Profiles

Corissa McClay, making personal style a business with MakerCraft


Corissa McClay, Founder of MakerCraft

Corissa always loved making jewelry. But it was an expensive and time consuming hobby. To make anything, she had to buy beads and other materials and then sit for hours to figure out designs that would work. She hit on the idea of designing jewelry online, and searched for sites where she could do it herself. But she couldn’t find any sites that offered this.

When she realized that that she probably shared this problem with millions of others who are involved in the do-it-yourself jewelry market, she realized she had a new venture opportunity on her hands. With her degree from the Art Institute in Pittsburgh, Corissa (and her husband Nick McClay) had the skills to build such a site. And MakerCraft was born!

MakerCraft at a Glance

Entrepreneur: Corissa McClay, co-founder, CEO

Partner(s): Nick McClay, Platform Architect

Date founded: June, 2011

Company: MakerCraft

Achievements:

  • AlphaLab (startup accelerator in Pittsburgh) participant, summer and fall, 2011

Number of employees: 4 (including Corissa)

Year born: 1987

The problem. Jewelry is a huge business. Jewelry online is a huge business. Hand-crafted unique jewelry is a huge business. Witness sites like Etsy which hosts almost 2.4M jewelry items. They sell beautiful things there; I should know – I buy from Singing Cat Studio all the time, run by Kimberlee Peters, who teaches at Rowan University and moonlights making beautiful things!

Corissa has been making jewelry for herself and others since middle school. She learned the craft of jewelry making from her grandmother. As she grew up, she got more serious about making jewelry because she wanted specific jewelry to match her clothes and personal style. She rarely found anything in a store that met her expectations and which she could afford so she always went back to the workbench to make it herself.

The opportunity. That she could both make jewelry and build a site to enable others to make jewelry was a revelation that led her to MakerCraft. On her mind was going after the $187B worldwide fashion accessories market, starting with the $56B fashion jewelry market ($16B in the US). Corissa tells me, “Today, in the US alone, 30 million people spend $400 per year on fashion jewelry. And the US has almost 30% of the worldwide market. Even in the tough times since 2008, the market is growing at 5% annually.”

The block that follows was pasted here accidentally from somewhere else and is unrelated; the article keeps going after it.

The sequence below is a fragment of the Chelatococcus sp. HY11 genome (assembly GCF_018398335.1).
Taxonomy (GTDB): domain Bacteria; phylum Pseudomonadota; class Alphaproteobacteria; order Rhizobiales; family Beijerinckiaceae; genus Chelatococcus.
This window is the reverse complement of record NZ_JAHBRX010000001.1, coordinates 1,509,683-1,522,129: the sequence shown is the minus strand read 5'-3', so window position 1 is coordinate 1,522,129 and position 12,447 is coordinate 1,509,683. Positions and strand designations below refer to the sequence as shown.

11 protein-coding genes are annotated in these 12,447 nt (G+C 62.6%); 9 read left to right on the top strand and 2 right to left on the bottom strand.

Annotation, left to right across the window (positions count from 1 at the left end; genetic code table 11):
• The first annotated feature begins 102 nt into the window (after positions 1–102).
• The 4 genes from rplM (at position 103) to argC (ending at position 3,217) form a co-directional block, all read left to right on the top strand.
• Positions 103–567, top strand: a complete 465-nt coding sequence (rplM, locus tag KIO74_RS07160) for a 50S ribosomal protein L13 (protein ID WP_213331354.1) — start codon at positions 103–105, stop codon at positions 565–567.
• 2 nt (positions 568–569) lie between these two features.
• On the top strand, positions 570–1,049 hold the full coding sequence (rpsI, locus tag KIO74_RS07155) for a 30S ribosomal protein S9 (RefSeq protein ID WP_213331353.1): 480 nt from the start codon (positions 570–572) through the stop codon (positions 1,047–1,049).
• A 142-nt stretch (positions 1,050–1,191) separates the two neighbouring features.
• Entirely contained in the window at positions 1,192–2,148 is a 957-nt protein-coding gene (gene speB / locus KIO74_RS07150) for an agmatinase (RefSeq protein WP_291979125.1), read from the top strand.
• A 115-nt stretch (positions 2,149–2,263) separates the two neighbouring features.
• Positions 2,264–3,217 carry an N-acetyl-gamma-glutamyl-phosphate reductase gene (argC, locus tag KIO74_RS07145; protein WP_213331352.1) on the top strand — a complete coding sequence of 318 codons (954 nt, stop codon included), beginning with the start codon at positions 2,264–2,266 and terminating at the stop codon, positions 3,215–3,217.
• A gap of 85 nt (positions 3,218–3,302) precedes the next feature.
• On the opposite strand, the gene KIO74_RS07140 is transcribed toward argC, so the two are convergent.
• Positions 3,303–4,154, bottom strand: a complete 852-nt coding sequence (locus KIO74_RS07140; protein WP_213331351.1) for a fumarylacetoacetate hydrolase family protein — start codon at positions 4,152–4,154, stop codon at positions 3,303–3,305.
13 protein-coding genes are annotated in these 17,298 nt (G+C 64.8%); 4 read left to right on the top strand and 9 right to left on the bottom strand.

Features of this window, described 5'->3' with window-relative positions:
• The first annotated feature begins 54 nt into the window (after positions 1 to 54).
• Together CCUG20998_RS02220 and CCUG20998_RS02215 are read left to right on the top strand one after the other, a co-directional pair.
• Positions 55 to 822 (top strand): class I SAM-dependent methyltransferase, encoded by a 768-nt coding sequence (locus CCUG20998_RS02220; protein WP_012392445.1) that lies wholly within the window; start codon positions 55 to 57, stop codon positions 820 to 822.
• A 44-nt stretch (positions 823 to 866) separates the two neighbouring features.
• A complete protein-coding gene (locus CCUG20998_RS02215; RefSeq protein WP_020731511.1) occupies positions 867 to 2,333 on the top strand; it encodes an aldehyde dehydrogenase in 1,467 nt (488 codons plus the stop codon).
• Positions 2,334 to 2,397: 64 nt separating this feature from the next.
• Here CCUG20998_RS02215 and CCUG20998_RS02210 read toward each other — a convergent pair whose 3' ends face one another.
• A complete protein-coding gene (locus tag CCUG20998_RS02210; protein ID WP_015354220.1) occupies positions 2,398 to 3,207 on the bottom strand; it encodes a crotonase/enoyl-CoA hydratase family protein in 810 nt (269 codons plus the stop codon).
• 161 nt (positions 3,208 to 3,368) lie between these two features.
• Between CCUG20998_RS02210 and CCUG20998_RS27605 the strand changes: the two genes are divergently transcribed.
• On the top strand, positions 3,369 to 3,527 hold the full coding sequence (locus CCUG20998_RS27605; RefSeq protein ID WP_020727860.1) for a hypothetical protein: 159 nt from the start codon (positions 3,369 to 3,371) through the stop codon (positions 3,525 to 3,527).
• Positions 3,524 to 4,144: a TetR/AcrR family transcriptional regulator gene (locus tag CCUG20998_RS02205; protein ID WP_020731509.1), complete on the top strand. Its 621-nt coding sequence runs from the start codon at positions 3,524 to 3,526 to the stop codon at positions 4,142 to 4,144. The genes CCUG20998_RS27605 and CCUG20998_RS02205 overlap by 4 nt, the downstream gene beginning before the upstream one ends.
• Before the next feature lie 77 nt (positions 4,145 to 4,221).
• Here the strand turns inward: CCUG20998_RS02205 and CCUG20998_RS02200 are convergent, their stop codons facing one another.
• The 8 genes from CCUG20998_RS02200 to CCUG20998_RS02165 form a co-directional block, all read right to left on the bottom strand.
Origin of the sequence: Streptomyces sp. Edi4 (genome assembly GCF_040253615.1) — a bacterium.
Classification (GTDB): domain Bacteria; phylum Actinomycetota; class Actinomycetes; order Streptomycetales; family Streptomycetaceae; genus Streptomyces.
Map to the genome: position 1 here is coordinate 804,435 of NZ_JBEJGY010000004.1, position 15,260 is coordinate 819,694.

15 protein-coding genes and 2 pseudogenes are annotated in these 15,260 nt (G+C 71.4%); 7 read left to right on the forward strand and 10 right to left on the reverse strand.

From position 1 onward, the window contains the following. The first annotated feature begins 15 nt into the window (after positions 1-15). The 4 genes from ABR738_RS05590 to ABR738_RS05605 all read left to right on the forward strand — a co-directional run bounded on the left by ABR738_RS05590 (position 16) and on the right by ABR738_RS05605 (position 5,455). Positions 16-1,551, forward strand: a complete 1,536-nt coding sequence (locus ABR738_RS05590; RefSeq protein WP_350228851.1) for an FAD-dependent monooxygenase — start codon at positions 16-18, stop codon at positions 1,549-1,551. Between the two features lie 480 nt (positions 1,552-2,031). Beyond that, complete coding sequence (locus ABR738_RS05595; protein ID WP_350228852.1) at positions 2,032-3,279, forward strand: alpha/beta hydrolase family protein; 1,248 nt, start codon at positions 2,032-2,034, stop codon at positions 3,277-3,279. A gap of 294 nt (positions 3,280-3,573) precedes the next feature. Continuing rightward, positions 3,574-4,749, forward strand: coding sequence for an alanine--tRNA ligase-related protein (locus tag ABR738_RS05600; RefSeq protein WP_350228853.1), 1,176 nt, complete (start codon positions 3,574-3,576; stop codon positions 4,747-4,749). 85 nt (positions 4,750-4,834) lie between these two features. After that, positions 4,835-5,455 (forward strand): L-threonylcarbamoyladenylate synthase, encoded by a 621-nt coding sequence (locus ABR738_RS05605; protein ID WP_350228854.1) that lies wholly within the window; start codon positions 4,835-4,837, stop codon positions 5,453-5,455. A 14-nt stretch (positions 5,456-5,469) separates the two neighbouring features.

Corissa is focusing her company around personal style, which is everywhere. Women have a huge amount of buying power. And they like to present themselves in their own particular style.

Etsy and other sites that sell handmade unique personal goods, such as Boticca and Art Fire, demonstrate that people want handcrafted goods. That buyers want personalized items is also proven by sites like Spreadshirt and zazzle. The model for MakerCraft is already verified.

Blue swirl necklace from MakerCraft

Differentiator. What is unique about MakerCraft is that it taps into the do-it-yourself market, admittedly a sub-segment of the overall market. But that market is big enough for multiple sub-segments! And I can envision MakerCraft offering jewelry components made by other crafters and artists. So, I could buy a fancy bead from Singing Cat Studio and use that as the cornerstone for a beautiful necklace!

Etsy is focused on marketplace. Corissa is not worried about sites like Etsy as competitors. She explains, “We are platform agnostic on the backend. And we have a great team. All of these are competitive barriers. We embody design and development – that’s different too.” In addition, Corissa tells me, “Etsy has an API available – which we only found out last week – so it’s conceivable that we could plug into Etsy, making us symbiotic, rather than competition.”

The MakerCraft team

The team. Early on, Corissa and Nick convinced Dan Dwire to join them as mobile developer. Corissa is proud of the fact that all three of them have startup experience. And they all worked together in college so they know their strengths and weaknesses and how to gel as a team. Justin Endler also joined the team as web developer making a four-in-hand team reaching towards success.